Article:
By the way, we were laughing at Democratic activists, all the way across the world. We felt they were the - they were from the age of yesteryear. We felt that they were out of date. I learned how to effectively communicate across borders without being detected, eventually I was detected, of course, in Egypt.

RAZ: So you are in jail in Egypt, and they put you on trial.

NAWAZ: And the charge, to quote from the Arabic of it, which I still remember, was (speaking Arabic), which means in English, propagation by speech and writing for a banned organization. Now to charge somebody with thought crime leaves the door open for Amnesty International to get involved. So Amnesty then, the moment we were charged, adopted us as prisoners of conscience.

RAZ: What did you think when you heard that?

NAWAZ: That was the beginning of my own emotional transformation. It was the first time in my life that instead of looking over the shoulder for one enemy or the other, I had been embraced by an organization that said we vehemently disagree with everything you stand for, but we certainly don't think you should've been tortured for it. And because you weren't caught in the midst of any criminal activity in Egypt, we don't even think you should have been charged for it or convicted for it.

RAZ: So when Amnesty adopted you, that began your emotional transformation. When did your intellectual transformation begin?

NAWAZ: That took five years. Four years studying in prison - studying, debating, and discussing. And I was in prison with the who's who at the time of Egypt's political opposition. That atmosphere, as one can imagine, led to a very rich conversation. And I read lots and lots of literature. I read George Orwell. I also studied traditional Islamic theology.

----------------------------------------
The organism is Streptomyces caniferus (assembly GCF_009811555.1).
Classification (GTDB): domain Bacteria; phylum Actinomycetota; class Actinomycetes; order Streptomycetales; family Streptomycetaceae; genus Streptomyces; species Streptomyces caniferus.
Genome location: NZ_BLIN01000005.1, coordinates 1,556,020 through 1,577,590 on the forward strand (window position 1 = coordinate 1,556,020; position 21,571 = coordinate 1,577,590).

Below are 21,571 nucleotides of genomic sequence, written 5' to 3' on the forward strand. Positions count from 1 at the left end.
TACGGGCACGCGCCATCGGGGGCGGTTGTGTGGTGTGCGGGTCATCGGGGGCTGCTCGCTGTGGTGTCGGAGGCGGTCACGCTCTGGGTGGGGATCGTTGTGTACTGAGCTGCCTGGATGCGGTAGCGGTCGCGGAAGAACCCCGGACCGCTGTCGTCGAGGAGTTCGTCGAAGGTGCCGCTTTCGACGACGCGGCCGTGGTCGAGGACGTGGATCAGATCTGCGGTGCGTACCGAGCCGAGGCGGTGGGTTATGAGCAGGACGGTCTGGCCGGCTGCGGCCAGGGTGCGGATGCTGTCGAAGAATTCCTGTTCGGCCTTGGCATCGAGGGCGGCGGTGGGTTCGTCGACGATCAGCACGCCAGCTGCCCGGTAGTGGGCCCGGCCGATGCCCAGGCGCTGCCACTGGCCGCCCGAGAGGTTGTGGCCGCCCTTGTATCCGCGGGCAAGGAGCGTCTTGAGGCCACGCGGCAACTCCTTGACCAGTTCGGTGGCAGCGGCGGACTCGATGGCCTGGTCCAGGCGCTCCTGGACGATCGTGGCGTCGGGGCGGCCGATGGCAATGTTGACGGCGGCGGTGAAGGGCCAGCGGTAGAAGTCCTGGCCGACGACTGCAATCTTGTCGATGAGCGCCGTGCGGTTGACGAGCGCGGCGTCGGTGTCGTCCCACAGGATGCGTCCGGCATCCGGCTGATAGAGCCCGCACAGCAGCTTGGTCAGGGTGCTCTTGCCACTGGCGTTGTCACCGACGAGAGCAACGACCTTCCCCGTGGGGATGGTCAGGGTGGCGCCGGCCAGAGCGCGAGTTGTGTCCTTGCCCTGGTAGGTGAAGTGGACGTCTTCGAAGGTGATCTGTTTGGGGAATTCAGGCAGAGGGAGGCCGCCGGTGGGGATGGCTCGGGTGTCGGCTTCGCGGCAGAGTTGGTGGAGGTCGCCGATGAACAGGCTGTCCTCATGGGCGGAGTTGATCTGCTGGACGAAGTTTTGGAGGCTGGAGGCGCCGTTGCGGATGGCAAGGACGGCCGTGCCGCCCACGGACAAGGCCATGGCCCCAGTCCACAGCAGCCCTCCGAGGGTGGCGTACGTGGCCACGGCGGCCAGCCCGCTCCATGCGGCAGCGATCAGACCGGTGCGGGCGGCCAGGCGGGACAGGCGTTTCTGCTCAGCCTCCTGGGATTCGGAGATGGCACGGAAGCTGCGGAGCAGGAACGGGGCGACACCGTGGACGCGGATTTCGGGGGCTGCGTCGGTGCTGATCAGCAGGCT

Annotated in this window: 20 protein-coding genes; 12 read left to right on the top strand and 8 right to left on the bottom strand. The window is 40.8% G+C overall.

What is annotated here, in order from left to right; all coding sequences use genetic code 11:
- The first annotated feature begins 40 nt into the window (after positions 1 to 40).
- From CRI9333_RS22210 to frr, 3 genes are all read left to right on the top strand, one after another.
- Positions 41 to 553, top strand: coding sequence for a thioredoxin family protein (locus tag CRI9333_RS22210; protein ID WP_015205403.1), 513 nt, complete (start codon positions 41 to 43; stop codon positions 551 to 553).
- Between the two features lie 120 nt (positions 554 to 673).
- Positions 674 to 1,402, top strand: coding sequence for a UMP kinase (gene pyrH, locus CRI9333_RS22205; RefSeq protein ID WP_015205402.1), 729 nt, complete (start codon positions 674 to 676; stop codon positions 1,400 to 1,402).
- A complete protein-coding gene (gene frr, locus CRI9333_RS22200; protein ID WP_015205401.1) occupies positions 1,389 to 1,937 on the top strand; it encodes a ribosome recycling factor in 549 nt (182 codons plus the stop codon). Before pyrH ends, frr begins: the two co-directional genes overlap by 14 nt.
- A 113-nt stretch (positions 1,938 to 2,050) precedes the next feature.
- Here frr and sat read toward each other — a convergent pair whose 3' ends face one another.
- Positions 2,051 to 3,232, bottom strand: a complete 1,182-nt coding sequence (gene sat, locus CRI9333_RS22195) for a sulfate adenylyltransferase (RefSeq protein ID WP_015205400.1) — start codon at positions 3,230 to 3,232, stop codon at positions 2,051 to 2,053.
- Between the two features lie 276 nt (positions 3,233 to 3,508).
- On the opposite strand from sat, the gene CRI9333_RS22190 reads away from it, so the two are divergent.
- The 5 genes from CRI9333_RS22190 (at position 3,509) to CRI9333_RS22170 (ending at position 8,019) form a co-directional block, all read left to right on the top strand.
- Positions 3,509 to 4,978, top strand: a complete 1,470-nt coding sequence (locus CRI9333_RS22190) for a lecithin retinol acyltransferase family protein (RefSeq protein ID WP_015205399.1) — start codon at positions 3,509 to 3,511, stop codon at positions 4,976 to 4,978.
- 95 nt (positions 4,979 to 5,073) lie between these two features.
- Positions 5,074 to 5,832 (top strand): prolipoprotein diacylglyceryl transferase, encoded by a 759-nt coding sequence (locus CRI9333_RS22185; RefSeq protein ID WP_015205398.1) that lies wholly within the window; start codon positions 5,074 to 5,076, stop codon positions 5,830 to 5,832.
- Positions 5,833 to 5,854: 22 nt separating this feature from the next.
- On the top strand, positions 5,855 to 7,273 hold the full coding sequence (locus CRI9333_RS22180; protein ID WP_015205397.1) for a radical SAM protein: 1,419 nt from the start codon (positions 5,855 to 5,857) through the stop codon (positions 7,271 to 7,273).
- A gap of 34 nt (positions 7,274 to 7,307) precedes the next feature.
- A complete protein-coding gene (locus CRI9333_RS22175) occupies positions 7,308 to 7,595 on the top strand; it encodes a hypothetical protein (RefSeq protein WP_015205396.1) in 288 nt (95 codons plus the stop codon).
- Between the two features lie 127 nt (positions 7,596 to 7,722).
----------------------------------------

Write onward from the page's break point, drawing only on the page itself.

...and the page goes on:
And I eventually came to the conclusion that I had grossly misunderstood Islam. And though I never was really devout, and still am not devout, one thing I did come to realize was that I was abusing the religion of my heritage for political purposes. In fact, there's no such thing as Islamic political thinking. An Islam didn't leave behind any political ideology and certainly didn't leave behind any system of government.

RAZ: When you were finally released from prison, you went back to the U.K.?

NAWAZ: Yes, I returned to London. Yeah.


UNIDENTIFIED REPORTER 3: Last year, Maajid Nawaz was released from prison. Four years in a Cairo cell...